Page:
Calcium carbonate (CaCO3) is a major host for CO2 in the deep Earth. The physical and chemical properties of CaCO3 at extreme pressure-temperature (P-T) conditions are indispensable to decipher the circulation of carbon between the Earth's interior and surface via volcanism and subduction. Using the pulse-echo-overlap method combined with Paris-Edinburgh press, we measured velocities of CaCO3 and observed an anomalous drop associated with the amorphization of aragonite under upper mantle conditions. The compressional (VP) and shear (VS) wave velocities of the partially amorphized CaCO3 are reduced by ~35% and 52% respectively, at 3.5–5.5 GPa and 1,073–1,373 K. The VP and VS of the partially amorphized CaCO3 are ~1/2 and 1/3 of what are expected for typical upper mantle minerals. The ultralow velocities of CaCO3 provide a possible alternative explanation for the slow seismic anomalies, such as the low-velocity layers atop the slabs, in the upper mantle.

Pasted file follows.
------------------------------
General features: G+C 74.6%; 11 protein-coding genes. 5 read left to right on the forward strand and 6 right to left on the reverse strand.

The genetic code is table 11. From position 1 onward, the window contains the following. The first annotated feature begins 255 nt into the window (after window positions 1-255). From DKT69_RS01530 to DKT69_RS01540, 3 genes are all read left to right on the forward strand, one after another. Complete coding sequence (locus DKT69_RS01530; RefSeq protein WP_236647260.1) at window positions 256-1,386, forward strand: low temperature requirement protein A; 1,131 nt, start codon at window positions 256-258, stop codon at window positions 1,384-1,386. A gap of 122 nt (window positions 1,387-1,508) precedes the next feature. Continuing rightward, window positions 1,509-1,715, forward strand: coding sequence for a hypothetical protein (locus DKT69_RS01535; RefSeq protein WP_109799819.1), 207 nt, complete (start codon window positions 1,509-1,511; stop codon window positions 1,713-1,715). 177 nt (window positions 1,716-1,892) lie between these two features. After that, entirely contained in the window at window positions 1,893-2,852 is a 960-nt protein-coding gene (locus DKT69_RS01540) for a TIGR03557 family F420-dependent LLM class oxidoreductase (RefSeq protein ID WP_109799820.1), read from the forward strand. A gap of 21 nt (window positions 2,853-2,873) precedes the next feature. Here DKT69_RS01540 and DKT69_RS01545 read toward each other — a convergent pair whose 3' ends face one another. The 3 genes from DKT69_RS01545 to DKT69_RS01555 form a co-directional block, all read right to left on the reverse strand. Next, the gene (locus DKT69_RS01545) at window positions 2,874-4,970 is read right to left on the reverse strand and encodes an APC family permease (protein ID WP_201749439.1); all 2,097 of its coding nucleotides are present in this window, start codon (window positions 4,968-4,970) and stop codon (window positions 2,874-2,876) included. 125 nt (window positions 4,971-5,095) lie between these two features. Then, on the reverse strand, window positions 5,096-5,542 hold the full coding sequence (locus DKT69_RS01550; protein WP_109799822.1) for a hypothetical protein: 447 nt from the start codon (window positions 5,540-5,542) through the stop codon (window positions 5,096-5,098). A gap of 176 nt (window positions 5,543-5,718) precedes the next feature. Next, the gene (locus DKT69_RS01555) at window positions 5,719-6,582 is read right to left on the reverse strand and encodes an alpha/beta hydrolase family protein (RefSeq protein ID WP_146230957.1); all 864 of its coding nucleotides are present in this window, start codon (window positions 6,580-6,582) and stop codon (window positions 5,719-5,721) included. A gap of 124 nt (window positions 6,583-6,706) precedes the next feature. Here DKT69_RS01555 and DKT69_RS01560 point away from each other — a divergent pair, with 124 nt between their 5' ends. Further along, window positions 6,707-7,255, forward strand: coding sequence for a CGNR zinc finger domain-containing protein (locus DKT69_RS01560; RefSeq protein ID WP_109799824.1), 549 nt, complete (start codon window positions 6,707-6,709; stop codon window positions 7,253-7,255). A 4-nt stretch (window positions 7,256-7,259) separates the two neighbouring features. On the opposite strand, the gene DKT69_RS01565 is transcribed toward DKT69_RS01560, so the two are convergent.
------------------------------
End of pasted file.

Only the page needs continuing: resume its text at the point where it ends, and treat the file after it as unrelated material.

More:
CaCO3, low velocity zone
Hou, Mingqiang; Ming Hao; Jin Liu; Xiaowan Su; Wen-Yi Zhou; Rostislav Hrubiak; and Jin S. Zhang. "Ultralow velocities of CaCO3 and the origin of seismic anomalies in the Earth's upper mantle." (2021). https://digitalrepository.unm.edu/eps_fsp/12